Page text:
Provost Michael Aiken, one of five finalists for the presidency of the University of Texas at Austin, will learn today whether he has a new job. The University of Texas Board of Regents plans to name the university's next president this afternoon in Dallas, according to James Duncan, the UT system's executive vice chancellor for academic affairs and head of the search committee. Duncan said yesterday that the Board of Regents will interview Aiken and another finalist this morning in Dallas before making its final decision sometime during the early afternoon. Aiken, who has been the University's provost since 1987 and is a former dean of the School of Arts and Sciences, declined to comment yesterday. If he is offered the UT post, Aiken could become the second top University administrator to step down in recent months. Former Executive Vice President Marna Whittington, the University's chief financial officer, resigned in September to work for a private investment management firm. Even if the board passes Aiken over, there may still be a University connection to the UT helm. One of the other finalists, UT Law School Dean Mark Yudof, received degrees from the University in 1965 and in 1968. Monty Jones, director of news and public information for the UT system, said yesterday that no date has been set for the new president to start, adding that it would depend on how soon that person "could or would leave." But he predicted that the new president would take office either in January or in June, to avoid leaving a current position in the middle of a semester. Earlier this semester, Aiken visited Austin for an interview with the search committee and has since returned for a two-day campus visit to meet with UT administrators, faculty and students, Duncan said. Today's interview, which Duncan said should last about an hour and a half, marks the first chance for the full board to meet with Aiken. The board met with the other three candidates yesterday and Wednesday. The original pool of six finalists, announced late last month, narrowed this week when Henry Yang, dean of the School of Engineering at Purdue University, withdrew his name from consideration, Duncan said. The other finalists include Robert Berdahl, vice chancellor for academic affairs at the University of Illinois at Urbana-Champaign; Laurel Wilkening, provost at the University of Washington; and Luther Williams, assistant director for human resources at the National Science Foundation.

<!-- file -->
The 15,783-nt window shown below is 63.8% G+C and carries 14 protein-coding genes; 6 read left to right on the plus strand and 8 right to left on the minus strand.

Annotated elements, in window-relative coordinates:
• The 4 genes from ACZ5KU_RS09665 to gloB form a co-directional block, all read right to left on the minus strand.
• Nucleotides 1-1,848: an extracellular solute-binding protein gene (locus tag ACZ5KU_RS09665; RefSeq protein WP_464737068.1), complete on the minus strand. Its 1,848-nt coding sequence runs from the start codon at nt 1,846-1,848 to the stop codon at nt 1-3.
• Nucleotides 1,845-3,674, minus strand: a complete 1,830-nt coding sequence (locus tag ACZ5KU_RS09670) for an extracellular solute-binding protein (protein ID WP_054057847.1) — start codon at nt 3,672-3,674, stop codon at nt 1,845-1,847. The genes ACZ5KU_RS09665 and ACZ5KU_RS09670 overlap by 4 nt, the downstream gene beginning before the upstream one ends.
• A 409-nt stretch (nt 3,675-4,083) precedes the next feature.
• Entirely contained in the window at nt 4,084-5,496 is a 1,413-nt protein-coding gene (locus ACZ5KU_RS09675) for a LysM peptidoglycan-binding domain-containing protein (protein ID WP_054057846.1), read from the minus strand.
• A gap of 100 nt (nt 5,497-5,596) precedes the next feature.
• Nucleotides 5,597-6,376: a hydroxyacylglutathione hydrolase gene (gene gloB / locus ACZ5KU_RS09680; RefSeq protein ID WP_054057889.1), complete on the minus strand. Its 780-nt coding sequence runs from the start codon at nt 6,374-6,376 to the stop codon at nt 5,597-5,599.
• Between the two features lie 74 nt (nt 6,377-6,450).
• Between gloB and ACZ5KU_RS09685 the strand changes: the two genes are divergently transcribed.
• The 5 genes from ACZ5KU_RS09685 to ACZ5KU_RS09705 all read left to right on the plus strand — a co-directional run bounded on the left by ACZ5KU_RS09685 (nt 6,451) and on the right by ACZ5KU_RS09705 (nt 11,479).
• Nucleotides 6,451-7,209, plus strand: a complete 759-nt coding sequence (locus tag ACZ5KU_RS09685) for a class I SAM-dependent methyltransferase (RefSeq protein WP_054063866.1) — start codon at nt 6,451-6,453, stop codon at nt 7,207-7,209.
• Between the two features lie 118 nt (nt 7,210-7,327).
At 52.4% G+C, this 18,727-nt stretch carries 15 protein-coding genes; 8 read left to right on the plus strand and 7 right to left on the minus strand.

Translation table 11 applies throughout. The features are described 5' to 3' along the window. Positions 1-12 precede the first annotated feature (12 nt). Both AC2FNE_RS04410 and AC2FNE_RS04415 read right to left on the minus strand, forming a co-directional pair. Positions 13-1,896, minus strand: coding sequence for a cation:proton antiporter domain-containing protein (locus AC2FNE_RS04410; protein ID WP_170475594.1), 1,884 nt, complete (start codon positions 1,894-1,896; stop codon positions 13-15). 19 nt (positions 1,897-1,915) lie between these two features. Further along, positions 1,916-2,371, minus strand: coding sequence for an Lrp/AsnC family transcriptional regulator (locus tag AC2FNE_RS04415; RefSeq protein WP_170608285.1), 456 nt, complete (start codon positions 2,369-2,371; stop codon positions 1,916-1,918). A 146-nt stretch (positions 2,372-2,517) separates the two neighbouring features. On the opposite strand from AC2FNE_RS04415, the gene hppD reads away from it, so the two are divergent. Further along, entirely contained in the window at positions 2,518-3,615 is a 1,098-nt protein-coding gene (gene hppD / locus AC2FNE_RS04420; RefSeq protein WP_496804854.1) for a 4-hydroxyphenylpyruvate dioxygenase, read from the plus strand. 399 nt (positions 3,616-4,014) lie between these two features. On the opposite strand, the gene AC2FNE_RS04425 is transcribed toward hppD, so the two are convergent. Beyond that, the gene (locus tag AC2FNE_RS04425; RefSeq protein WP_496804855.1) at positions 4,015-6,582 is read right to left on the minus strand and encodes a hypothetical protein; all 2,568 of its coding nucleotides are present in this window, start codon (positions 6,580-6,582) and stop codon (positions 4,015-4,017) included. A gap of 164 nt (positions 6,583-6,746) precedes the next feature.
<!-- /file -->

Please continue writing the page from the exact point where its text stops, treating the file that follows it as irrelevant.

The University Board of Trustees arrives on campus today for its annual two-day October meetings. Agenda items for committee meetings range from an update on recent developments in the Mayor's Scholarship dispute to an overview by Provost Michael Aiken of undergraduate education at the University over the past 20 years. At today's Student Life Committee meeting, Trustees will hear a report on this year's Penn Reading Project and an explanation of recent changes to Escort Service. The meeting will be in the Gates Room of Van Pelt Library from 9:45 a.m. to 11:15 a.m. The Academic Policy Committee, meeting at the same time in Van Pelt's Woody Room, will hear presentations by the deans of the University's four undergraduate schools in addition to Aiken's overview. The University Responsibility Committee, also meeting at 9:45 a.m., will discuss changes the University has made to improve conditions for disabled students. That meeting will be held in the Club Room in the Faculty Club. Later this afternoon, from 3:15 p.m. to 4:45 p.m., the External Affairs and Internationalization committees will meet at the Faculty Club. On the agenda for External Affairs is an update on recent developments in the ongoing Mayor's Scholarship dispute, and a presentation of new admissions brochures the University began using this year. That meeting will be held in the Club Room. The Internationalization Committee, which was formed in June, will discuss recent changes in the University's development procedures in undergraduate education and public relations, as they relate to international students. The meeting will be held in the Tea Room. At its meeting tomorrow, the Budget and Finance Committee will discuss the status of the University's ongoing bid for state funding. The meeting will be held at 10:15 a.m. in the Tea Room. The stated meeting will take place tomorrow from 2:15 p.m. to 3:30 p.m. in the Hoover Lounge of Vance Hall. All meetings tomorrow and Friday are open to anyone from the University. (CUT LINE) Please see TRUSTEES, page 5 TRUSTEES, from page 1